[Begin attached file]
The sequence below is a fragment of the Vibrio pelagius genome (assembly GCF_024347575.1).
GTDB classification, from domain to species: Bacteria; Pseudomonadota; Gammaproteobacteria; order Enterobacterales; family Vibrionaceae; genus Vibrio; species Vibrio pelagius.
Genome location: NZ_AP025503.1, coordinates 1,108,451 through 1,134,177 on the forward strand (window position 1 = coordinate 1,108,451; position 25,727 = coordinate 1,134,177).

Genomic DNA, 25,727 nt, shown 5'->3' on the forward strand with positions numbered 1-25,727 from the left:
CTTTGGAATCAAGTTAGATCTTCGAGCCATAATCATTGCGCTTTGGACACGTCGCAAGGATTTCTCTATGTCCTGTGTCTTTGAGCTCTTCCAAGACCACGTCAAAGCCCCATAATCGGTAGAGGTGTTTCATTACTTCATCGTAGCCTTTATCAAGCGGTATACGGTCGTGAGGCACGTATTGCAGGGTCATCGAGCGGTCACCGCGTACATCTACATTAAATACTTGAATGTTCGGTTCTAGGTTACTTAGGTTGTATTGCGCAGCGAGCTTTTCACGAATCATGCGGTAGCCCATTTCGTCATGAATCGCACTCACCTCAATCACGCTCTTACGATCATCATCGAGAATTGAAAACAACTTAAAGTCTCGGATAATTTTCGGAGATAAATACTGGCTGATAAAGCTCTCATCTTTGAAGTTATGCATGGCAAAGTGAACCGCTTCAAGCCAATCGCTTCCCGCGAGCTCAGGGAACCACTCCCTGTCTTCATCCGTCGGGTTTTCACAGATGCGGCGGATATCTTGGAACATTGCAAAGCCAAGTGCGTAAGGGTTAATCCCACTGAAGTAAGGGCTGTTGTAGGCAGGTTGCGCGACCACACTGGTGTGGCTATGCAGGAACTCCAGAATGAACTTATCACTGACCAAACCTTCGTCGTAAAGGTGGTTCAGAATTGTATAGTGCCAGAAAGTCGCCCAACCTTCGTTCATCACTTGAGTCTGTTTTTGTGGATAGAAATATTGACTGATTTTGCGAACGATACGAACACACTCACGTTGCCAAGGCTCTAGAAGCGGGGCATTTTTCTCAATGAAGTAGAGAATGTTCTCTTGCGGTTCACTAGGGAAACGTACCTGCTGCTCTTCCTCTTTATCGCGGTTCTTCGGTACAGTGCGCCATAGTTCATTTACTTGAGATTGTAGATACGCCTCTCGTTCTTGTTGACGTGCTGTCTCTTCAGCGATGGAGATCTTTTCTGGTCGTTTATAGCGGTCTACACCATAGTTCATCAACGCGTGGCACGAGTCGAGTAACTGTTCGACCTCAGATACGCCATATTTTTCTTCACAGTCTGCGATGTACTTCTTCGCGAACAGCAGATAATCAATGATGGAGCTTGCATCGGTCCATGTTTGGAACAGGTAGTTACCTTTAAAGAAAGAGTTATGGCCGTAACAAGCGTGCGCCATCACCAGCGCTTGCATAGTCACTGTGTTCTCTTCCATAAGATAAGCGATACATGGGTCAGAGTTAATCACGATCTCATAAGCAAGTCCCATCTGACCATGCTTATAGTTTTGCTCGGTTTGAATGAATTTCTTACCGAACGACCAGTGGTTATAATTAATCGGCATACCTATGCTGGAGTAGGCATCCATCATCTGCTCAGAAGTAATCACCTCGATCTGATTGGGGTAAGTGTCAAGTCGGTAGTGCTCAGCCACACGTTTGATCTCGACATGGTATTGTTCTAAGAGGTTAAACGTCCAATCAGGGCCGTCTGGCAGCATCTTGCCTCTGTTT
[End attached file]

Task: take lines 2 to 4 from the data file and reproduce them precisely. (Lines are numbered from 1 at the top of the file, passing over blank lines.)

GTDB classification, from domain to species: Bacteria; Pseudomonadota; Gammaproteobacteria; order Enterobacterales; family Vibrionaceae; genus Vibrio; species Vibrio pelagius.
Genome location: NZ_AP025503.1, coordinates 1,108,451 through 1,134,177 on the forward strand (window position 1 = coordinate 1,108,451; position 25,727 = coordinate 1,134,177).

Genomic DNA, 25,727 nt, shown 5'->3' on the forward strand with positions numbered 1-25,727 from the left: